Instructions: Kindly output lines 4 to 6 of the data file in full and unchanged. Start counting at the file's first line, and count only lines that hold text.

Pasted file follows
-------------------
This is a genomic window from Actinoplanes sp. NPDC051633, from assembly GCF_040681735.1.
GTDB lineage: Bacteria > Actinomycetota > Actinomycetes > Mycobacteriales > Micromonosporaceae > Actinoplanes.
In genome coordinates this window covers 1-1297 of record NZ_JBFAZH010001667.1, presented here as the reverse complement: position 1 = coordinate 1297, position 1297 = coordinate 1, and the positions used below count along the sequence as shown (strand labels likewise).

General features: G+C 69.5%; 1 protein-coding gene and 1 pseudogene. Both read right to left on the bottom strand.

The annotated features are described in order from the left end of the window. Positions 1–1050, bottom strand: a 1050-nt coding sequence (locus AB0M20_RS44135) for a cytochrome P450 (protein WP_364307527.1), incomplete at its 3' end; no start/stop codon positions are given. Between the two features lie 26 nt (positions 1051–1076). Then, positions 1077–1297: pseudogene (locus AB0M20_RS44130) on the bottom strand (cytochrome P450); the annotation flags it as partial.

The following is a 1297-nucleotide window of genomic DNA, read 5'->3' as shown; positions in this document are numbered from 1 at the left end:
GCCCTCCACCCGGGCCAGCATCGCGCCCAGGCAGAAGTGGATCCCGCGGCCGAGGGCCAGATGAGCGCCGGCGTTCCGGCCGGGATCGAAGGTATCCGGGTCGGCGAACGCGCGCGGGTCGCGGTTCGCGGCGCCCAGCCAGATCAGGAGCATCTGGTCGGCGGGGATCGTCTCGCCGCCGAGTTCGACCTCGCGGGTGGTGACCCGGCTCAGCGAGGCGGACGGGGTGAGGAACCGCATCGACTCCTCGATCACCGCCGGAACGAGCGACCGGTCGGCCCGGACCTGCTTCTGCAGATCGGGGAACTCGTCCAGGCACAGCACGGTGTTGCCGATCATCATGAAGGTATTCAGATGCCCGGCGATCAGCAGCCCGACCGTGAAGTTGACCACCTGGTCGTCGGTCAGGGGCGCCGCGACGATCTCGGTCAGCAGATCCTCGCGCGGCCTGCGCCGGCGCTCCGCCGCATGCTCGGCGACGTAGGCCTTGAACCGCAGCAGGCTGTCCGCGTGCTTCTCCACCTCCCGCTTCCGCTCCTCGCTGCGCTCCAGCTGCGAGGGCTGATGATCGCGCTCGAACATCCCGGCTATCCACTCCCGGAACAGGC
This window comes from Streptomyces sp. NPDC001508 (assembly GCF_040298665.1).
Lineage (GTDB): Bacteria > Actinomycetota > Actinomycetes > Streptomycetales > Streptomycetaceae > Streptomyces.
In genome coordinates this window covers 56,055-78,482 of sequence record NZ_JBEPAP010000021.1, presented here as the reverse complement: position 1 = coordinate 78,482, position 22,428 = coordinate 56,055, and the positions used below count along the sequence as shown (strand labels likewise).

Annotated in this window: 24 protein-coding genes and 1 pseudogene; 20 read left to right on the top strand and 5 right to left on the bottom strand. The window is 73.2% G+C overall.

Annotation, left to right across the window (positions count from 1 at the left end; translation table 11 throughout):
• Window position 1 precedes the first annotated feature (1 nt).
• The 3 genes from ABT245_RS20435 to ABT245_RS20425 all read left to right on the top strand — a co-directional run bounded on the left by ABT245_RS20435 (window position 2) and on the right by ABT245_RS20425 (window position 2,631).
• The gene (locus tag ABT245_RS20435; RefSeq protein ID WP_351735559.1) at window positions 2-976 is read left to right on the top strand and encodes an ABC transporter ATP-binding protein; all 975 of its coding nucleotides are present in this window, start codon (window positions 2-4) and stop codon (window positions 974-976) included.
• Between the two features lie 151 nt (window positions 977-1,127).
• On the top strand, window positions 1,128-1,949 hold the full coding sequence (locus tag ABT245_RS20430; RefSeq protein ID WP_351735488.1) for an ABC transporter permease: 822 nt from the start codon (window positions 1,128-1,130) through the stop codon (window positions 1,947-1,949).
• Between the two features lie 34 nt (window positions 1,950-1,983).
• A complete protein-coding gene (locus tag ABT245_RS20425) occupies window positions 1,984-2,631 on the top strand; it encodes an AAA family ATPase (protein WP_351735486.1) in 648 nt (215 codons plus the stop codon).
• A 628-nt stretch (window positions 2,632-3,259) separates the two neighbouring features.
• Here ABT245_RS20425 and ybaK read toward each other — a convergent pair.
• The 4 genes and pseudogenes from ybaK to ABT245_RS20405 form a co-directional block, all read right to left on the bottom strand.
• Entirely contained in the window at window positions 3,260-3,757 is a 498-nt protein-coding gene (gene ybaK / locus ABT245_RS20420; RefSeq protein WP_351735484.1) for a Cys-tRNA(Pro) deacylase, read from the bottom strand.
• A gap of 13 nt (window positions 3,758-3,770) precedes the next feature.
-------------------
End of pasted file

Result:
General features: G+C 69.5%; 1 protein-coding gene and 1 pseudogene. Both read right to left on the bottom strand.

The annotated features are described in order from the left end of the window. Positions 1–1050, bottom strand: a 1050-nt coding sequence (locus AB0M20_RS44135) for a cytochrome P450 (protein WP_364307527.1), incomplete at its 3' end; no start/stop codon positions are given. Between the two features lie 26 nt (positions 1051–1076). Then, positions 1077–1297: pseudogene (locus AB0M20_RS44130) on the bottom strand (cytochrome P450); the annotation flags it as partial.

The following is a 1297-nucleotide window of genomic DNA, read 5'->3' as shown; positions in this document are numbered from 1 at the left end: